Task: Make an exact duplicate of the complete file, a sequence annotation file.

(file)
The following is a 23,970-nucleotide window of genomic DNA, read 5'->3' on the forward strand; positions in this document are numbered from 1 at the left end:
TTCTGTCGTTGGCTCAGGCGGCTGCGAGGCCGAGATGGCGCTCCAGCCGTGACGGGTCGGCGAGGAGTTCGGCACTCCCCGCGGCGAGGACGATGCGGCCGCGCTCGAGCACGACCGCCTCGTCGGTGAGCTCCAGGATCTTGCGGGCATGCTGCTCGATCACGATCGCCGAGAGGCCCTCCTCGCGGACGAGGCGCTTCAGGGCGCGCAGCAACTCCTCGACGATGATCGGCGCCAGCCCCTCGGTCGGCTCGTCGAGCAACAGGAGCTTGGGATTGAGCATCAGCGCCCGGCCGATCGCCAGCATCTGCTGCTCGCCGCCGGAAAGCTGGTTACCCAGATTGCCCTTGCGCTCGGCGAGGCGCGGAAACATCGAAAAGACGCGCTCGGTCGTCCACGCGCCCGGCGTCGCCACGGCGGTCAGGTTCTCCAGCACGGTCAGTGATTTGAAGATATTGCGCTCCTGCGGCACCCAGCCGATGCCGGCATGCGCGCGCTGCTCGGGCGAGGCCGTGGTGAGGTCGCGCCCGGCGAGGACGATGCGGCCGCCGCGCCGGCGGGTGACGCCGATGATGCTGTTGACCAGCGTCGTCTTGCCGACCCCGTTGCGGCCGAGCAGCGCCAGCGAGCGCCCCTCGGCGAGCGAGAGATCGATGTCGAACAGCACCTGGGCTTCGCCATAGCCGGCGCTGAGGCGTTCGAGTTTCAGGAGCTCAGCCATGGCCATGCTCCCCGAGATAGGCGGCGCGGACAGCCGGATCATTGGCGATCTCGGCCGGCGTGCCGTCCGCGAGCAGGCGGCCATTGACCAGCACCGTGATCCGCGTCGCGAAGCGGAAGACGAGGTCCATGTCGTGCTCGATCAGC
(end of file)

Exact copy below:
The following is a 23,970-nucleotide window of genomic DNA, read 5'->3' on the forward strand; positions in this document are numbered from 1 at the left end:
TTCTGTCGTTGGCTCAGGCGGCTGCGAGGCCGAGATGGCGCTCCAGCCGTGACGGGTCGGCGAGGAGTTCGGCACTCCCCGCGGCGAGGACGATGCGGCCGCGCTCGAGCACGACCGCCTCGTCGGTGAGCTCCAGGATCTTGCGGGCATGCTGCTCGATCACGATCGCCGAGAGGCCCTCCTCGCGGACGAGGCGCTTCAGGGCGCGCAGCAACTCCTCGACGATGATCGGCGCCAGCCCCTCGGTCGGCTCGTCGAGCAACAGGAGCTTGGGATTGAGCATCAGCGCCCGGCCGATCGCCAGCATCTGCTGCTCGCCGCCGGAAAGCTGGTTACCCAGATTGCCCTTGCGCTCGGCGAGGCGCGGAAACATCGAAAAGACGCGCTCGGTCGTCCACGCGCCCGGCGTCGCCACGGCGGTCAGGTTCTCCAGCACGGTCAGTGATTTGAAGATATTGCGCTCCTGCGGCACCCAGCCGATGCCGGCATGCGCGCGCTGCTCGGGCGAGGCCGTGGTGAGGTCGCGCCCGGCGAGGACGATGCGGCCGCCGCGCCGGCGGGTGACGCCGATGATGCTGTTGACCAGCGTCGTCTTGCCGACCCCGTTGCGGCCGAGCAGCGCCAGCGAGCGCCCCTCGGCGAGCGAGAGATCGATGTCGAACAGCACCTGGGCTTCGCCATAGCCGGCGCTGAGGCGTTCGAGTTTCAGGAGCTCAGCCATGGCCATGCTCCCCGAGATAGGCGGCGCGGACAGCCGGATCATTGGCGATCTCGGCCGGCGTGCCGTCCGCGAGCAGGCGGCCATTGACCAGCACCGTGATCCGCGTCGCGAAGCGGAAGACGAGGTCCATGTCGTGCTCGATCAGC